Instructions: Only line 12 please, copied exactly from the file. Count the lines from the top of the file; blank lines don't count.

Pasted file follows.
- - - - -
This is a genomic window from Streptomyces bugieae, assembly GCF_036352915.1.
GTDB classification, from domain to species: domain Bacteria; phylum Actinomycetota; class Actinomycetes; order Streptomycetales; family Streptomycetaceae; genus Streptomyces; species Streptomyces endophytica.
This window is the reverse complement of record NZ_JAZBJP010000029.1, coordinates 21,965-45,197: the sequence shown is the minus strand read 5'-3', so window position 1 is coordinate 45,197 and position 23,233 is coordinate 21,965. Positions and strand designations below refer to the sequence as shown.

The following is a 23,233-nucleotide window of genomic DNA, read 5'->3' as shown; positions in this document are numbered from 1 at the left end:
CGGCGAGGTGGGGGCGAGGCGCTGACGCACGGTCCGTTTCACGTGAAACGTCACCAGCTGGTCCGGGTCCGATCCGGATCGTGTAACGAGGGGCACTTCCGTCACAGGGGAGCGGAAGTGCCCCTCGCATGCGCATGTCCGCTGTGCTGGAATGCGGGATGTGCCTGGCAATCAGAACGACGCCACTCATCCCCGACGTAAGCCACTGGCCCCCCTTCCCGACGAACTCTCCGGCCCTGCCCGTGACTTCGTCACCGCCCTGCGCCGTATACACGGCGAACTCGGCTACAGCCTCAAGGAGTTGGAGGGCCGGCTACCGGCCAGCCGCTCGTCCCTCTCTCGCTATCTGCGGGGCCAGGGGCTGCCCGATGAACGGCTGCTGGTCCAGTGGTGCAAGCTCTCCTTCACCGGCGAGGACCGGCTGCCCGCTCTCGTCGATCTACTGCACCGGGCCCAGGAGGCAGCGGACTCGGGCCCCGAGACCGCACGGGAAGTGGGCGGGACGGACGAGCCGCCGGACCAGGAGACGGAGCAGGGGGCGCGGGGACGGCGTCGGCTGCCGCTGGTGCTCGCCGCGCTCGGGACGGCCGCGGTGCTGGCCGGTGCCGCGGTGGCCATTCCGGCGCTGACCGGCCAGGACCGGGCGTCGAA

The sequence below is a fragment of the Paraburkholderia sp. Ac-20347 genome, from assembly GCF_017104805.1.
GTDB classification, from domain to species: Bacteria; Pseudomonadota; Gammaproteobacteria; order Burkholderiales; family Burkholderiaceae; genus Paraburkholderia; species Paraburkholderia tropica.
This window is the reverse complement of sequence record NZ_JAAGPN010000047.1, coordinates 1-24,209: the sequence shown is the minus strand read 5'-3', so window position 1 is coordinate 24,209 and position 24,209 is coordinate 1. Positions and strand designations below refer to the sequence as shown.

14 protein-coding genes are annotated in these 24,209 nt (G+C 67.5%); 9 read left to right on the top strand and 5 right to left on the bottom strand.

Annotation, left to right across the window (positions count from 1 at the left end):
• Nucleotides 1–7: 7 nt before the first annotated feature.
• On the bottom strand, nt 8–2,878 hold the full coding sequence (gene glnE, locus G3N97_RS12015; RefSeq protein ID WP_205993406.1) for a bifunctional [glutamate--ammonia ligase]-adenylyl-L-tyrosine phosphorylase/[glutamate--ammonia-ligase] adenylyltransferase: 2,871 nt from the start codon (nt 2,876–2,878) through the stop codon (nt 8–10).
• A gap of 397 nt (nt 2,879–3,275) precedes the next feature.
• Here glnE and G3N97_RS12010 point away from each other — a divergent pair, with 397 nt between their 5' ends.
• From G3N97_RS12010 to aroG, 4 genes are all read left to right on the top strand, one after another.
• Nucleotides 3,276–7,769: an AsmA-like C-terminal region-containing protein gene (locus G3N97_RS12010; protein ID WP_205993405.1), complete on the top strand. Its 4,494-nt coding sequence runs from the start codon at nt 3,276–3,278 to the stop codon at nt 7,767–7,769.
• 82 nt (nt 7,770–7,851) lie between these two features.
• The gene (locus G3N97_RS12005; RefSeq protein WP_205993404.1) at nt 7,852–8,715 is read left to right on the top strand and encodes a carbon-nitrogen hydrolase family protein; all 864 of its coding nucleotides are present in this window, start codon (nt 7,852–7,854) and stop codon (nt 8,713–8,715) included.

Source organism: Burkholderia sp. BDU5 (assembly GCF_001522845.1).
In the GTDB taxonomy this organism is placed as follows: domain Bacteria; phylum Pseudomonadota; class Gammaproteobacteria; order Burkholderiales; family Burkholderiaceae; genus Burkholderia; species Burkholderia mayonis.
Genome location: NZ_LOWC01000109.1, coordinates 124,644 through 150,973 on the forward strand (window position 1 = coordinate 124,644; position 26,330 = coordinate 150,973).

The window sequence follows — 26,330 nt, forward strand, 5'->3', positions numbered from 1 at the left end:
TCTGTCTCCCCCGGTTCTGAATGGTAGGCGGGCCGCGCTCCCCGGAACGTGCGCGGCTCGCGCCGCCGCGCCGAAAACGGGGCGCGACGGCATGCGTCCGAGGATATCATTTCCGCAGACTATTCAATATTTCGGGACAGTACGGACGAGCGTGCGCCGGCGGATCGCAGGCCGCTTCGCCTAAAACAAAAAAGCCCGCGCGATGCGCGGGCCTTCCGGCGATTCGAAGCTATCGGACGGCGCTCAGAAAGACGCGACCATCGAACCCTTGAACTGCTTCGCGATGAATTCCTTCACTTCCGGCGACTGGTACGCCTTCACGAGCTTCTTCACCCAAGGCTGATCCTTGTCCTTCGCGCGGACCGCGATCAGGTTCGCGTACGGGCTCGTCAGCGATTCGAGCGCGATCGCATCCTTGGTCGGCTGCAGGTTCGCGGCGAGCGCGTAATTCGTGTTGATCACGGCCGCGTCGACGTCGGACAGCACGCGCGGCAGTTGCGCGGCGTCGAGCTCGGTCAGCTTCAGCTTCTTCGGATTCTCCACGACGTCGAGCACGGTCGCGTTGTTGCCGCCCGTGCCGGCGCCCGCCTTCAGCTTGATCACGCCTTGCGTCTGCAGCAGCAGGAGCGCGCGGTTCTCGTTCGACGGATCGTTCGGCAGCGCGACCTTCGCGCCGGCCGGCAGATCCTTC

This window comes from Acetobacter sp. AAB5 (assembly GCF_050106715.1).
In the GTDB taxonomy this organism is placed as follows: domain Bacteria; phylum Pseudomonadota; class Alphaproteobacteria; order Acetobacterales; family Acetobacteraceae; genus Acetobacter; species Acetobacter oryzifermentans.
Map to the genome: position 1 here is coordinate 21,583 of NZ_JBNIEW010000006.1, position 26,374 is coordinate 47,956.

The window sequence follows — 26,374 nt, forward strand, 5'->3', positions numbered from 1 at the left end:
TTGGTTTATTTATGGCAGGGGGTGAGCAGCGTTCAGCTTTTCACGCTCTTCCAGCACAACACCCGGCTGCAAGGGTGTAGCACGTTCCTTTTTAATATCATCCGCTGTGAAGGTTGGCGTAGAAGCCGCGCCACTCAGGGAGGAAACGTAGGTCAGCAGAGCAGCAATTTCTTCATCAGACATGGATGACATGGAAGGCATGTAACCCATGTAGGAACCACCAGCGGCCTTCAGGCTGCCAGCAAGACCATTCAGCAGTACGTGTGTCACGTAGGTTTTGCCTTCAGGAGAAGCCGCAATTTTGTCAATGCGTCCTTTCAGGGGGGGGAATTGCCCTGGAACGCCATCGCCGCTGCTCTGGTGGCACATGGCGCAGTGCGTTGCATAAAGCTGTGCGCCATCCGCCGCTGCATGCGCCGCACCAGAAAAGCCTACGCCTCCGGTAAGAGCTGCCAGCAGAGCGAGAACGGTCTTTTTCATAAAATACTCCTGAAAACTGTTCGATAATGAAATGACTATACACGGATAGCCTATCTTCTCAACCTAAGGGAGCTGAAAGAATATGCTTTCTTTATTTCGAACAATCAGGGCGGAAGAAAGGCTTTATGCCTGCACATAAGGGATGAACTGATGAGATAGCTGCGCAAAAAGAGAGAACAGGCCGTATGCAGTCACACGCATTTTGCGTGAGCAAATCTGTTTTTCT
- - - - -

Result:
• On the bottom strand, nt 8–2,878 hold the full coding sequence (gene glnE, locus G3N97_RS12015; RefSeq protein ID WP_205993406.1) for a bifunctional [glutamate--ammonia ligase]-adenylyl-L-tyrosine phosphorylase/[glutamate--ammonia-ligase] adenylyltransferase: 2,871 nt from the start codon (nt 2,876–2,878) through the stop codon (nt 8–10).